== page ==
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Bad Managers and the Risks They Bring to Your Business

Human Resources

Bad managers may be lurking within your organization and you won't always know until it's too late. By "too late," we mean an exodus of talented employees who have become so frustrated by their difficult boss they see no option but to quit their jobs. But the risks to your business don't end there. These days, any disgruntled employee (or former employee) can air his or her grievances on social media, which may cause a serious public relations problem for your business that can tarnish your reputation.

Here's a snapshot of some bad behaviors that bosses can exhibit:

The bully. This individual believes that fear is the best employee motivator. He or she seeks to intimidate and/or threaten his staff in order to continuously assert control.

The absentee boss. This manager-type sequesters himself in his office, studying reports, and attempting to ingratiate himself with his boss. The employees in his department are left essentially leaderless as a result.

The divider. This boss has her favorites among the staff and doesn't care who knows it. If a conflict arises, she may try to play one person against another, causing further disruption in the workplace.

The micromanager. Ever-present, the micromanager boss is always closely observing and controlling the work of his subordinates. The employees feel undermined in their actions and see no point in taking initiative under this type of leader.

Managers like these (and their many variations) can spell big trouble for any business. The threat to employee productivity, morale, and retention is simply too great to ignore.

What Employees Can Do

It may be hard for an employee to speak directly with his or her boss about difficulties s/he has with his or her management style. Therefore the employee should feel free to contact their boss's supervisor, or HR department member, and discuss the issues. Alternatively, if a healthy and productive working relationship exists between employee and boss, the employee may want to speak directly to his or her boss about the conflict they are experiencing. Unfortunately, many businesses fail to educate employees on their options if and when an issue arises with their manager.

Remember, the boss is someone with whom they interact with on a daily basis. There may be too much "baggage" for that employee to talk honestly with the boss. It's important for them to know they can reach out to HR for guidance.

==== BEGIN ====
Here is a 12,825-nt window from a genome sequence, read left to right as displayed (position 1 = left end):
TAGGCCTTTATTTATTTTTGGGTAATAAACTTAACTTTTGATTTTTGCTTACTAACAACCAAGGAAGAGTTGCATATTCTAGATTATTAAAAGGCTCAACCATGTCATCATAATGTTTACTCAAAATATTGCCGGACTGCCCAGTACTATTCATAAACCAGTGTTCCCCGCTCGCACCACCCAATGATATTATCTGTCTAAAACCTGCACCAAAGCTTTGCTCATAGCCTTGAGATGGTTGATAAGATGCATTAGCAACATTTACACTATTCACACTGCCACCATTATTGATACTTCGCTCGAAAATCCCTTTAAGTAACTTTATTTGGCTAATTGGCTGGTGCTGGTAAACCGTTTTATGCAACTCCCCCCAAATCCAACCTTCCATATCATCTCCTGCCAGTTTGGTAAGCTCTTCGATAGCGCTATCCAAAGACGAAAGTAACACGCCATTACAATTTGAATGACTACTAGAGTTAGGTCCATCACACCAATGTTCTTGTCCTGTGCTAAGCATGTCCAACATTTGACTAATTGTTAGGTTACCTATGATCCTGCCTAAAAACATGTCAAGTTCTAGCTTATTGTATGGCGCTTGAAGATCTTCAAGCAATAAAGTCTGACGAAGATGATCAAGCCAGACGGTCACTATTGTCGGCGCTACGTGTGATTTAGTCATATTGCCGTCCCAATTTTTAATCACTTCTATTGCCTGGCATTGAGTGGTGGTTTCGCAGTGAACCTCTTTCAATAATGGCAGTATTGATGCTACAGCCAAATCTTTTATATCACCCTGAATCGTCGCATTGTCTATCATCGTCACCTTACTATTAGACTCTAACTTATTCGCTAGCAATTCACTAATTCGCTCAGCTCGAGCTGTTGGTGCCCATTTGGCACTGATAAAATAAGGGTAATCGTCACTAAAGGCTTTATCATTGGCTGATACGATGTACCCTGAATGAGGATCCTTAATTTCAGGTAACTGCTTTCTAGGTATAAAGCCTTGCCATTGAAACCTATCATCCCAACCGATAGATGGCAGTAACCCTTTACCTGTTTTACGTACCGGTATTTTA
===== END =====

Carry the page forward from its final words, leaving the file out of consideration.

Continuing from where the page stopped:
What Employers and HR Can Do

Some managers fail in their leadership role because they are "too focused on the next quarter's results to pay much attention to staff needs," notes HR expert Dori Meinert. HR professionals can see improved leadership performance, according to Meinert, "when they show such managers how much it costs to recruit, interview and train new employees because of the department's high turnover rate."

Offering training in management behavior is often the key resource in turning a bad situation around, particularly in areas like employee coaching and communications. Some managers will naturally resist such training, convinced they're doing "just fine" on their own. It's up to employers and HR to demonstrate where these managers are falling short, and how poor employee performance will negatively impact their own standing within the organization.

Sometimes the situation demands a difficult conversation with a manager--not unlike the type of conversation a strong leader can have with an underperforming employee. In such cases, keep these guidelines in mind:

Prepare in Advance. Don't just call the manager into your office and start pointing out all of his or her weaknesses. Take time to review employee complaints and other relevant information and establish key points you want to cover ahead of time.

Have a Goal in Mind. As part of your prep-work, make sure there's a key objective you want to achieve as a result of the conversation. This can take the form of setting up a time for further discussions or outlining an action plan the manager can begin working on when the difficult conversation is concluded.

Work Together to Improve the Situation. With any difficult conversation, it's important to defuse tension and focus on how working together can make things better. In this way, managers can "look at ways to improve processes, relationships, and performance," and the result can be "a breakthrough for all parties to uncover some fantastic ideas for improving workflow."

Bad managers can spread discontent throughout an organization and this can spill over into damaging customer relationships. By taking prompt corrective action, you can fix the problem before it becomes a serious liability for your business.


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